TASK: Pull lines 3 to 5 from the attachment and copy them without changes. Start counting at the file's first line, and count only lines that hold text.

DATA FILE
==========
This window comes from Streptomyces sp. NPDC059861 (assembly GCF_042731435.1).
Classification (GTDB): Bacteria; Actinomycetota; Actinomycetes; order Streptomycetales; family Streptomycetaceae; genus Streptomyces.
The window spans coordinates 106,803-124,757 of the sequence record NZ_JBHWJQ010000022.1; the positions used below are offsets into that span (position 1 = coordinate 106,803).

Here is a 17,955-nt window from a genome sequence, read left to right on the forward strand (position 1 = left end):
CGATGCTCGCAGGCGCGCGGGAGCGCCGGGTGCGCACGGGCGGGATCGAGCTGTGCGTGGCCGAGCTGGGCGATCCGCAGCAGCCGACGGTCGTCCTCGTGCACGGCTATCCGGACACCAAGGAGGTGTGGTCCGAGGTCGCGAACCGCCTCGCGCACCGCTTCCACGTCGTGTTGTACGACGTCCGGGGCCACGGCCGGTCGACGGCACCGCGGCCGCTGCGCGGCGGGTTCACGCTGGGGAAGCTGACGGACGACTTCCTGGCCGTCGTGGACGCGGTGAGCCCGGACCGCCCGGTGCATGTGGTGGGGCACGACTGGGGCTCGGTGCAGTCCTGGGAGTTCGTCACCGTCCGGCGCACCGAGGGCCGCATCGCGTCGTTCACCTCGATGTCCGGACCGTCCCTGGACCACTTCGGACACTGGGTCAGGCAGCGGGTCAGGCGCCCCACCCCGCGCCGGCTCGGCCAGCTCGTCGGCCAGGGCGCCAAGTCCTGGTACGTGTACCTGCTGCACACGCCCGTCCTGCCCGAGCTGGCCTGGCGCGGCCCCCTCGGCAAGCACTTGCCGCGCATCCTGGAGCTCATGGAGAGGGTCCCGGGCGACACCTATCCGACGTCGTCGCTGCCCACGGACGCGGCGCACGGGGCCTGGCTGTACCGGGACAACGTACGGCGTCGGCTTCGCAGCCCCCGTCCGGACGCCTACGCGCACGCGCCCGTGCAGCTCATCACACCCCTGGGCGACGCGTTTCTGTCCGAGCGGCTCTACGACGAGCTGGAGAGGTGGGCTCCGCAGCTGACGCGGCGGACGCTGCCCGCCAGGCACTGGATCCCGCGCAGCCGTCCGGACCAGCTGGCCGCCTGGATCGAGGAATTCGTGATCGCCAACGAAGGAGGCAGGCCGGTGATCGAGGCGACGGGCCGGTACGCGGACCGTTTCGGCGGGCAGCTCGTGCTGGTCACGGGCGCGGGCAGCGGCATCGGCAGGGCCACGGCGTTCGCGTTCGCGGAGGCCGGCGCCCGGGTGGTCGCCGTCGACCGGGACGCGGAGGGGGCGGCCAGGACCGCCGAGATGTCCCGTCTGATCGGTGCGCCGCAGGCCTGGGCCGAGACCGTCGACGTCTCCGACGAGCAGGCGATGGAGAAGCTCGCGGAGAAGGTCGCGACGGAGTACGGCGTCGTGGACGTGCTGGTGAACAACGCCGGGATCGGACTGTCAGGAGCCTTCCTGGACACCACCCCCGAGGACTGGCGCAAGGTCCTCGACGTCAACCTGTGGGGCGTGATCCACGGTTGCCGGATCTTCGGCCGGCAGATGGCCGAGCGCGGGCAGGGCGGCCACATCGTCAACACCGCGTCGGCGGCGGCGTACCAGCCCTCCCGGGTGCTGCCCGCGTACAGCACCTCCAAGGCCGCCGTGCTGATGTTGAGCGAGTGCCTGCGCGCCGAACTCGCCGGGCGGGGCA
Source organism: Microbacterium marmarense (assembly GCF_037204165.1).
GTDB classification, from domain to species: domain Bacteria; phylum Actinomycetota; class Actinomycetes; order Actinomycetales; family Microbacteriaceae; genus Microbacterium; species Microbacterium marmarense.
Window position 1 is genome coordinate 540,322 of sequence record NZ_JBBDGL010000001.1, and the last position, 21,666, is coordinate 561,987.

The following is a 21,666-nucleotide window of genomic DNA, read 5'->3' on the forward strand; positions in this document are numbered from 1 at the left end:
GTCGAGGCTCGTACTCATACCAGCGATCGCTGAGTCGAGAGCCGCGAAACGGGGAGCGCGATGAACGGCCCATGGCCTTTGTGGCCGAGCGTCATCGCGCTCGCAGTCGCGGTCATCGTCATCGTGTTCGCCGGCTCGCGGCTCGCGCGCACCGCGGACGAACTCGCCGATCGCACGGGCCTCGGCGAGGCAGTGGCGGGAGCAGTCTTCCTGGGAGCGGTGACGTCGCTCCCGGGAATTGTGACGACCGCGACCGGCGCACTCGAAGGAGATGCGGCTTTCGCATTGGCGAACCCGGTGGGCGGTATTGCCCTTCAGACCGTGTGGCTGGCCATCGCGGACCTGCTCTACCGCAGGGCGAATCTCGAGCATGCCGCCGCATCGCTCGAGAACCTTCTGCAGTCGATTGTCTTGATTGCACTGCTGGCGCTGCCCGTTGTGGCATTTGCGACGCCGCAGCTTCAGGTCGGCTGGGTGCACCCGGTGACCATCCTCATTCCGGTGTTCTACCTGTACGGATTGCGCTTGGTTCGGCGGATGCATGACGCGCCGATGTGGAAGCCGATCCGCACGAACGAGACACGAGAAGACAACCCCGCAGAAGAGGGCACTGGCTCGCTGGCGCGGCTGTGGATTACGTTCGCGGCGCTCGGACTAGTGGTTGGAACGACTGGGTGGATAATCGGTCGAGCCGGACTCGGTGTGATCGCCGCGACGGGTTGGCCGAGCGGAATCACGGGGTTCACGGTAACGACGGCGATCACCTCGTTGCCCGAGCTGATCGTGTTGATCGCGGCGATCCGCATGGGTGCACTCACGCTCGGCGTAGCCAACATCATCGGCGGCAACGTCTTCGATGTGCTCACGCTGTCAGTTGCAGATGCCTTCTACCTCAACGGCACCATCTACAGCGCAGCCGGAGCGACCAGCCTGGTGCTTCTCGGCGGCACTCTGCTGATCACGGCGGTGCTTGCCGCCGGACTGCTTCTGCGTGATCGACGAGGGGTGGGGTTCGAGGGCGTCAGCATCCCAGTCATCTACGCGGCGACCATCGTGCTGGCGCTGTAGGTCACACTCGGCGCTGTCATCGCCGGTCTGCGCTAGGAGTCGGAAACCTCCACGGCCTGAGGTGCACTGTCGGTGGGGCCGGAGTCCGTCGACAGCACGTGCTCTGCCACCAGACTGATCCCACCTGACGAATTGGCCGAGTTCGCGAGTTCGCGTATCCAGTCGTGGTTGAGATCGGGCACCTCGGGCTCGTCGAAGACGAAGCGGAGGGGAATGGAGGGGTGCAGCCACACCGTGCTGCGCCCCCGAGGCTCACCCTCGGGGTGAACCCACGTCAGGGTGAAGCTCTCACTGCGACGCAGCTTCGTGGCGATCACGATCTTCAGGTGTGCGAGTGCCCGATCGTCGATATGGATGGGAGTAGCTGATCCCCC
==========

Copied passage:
The window spans coordinates 106,803-124,757 of the sequence record NZ_JBHWJQ010000022.1; the positions used below are offsets into that span (position 1 = coordinate 106,803).

Here is a 17,955-nt window from a genome sequence, read left to right on the forward strand (position 1 = left end):
CGATGCTCGCAGGCGCGCGGGAGCGCCGGGTGCGCACGGGCGGGATCGAGCTGTGCGTGGCCGAGCTGGGCGATCCGCAGCAGCCGACGGTCGTCCTCGTGCACGGCTATCCGGACACCAAGGAGGTGTGGTCCGAGGTCGCGAACCGCCTCGCGCACCGCTTCCACGTCGTGTTGTACGACGTCCGGGGCCACGGCCGGTCGACGGCACCGCGGCCGCTGCGCGGCGGGTTCACGCTGGGGAAGCTGACGGACGACTTCCTGGCCGTCGTGGACGCGGTGAGCCCGGACCGCCCGGTGCATGTGGTGGGGCACGACTGGGGCTCGGTGCAGTCCTGGGAGTTCGTCACCGTCCGGCGCACCGAGGGCCGCATCGCGTCGTTCACCTCGATGTCCGGACCGTCCCTGGACCACTTCGGACACTGGGTCAGGCAGCGGGTCAGGCGCCCCACCCCGCGCCGGCTCGGCCAGCTCGTCGGCCAGGGCGCCAAGTCCTGGTACGTGTACCTGCTGCACACGCCCGTCCTGCCCGAGCTGGCCTGGCGCGGCCCCCTCGGCAAGCACTTGCCGCGCATCCTGGAGCTCATGGAGAGGGTCCCGGGCGACACCTATCCGACGTCGTCGCTGCCCACGGACGCGGCGCACGGGGCCTGGCTGTACCGGGACAACGTACGGCGTCGGCTTCGCAGCCCCCGTCCGGACGCCTACGCGCACGCGCCCGTGCAGCTCATCACACCCCTGGGCGACGCGTTTCTGTCCGAGCGGCTCTACGACGAGCTGGAGAGGTGGGCTCCGCAGCTGACGCGGCGGACGCTGCCCGCCAGGCACTGGATCCCGCGCAGCCGTCCGGACCAGCTGGCCGCCTGGATCGAGGAATTCGTGATCGCCAACGAAGGAGGCAGGCCGGTGATCGAGGCGACGGGCCGGTACGCGGACCGTTTCGGCGGGCAGCTCGTGCTGGTCACGGGCGCGGGCAGCGGCATCGGCAGGGCCACGGCGTTCGCGTTCGCGGAGGCCGGCGCCCGGGTGGTCGCCGTCGACCGGGACGCGGAGGGGGCGGCCAGGACCGCCGAGATGTCCCGTCTGATCGGTGCGCCGCAGGCCTGGGCCGAGACCGTCGACGTCTCCGACGAGCAGGCGATGGAGAAGCTCGCGGAGAAGGTCGCGACGGAGTACGGCGTCGTGGACGTGCTGGTGAACAACGCCGGGATCGGACTGTCAGGAGCCTTCCTGGACACCACCCCCGAGGACTGGCGCAAGGTCCTCGACGTCAACCTGTGGGGCGTGATCCACGGTTGCCGGATCTTCGGCCGGCAGATGGCCGAGCGCGGGCAGGGCGGCCACATCGTCAACACCGCGTCGGCGGCGGCGTACCAGCCCTCCCGGGTGCTGCCCGCGTACAGCACCTCCAAGGCCGCCGTGCTGATGTTGAGCGAGTGCCTGCGCGCCGAACTCGCCGGGCGGGGCA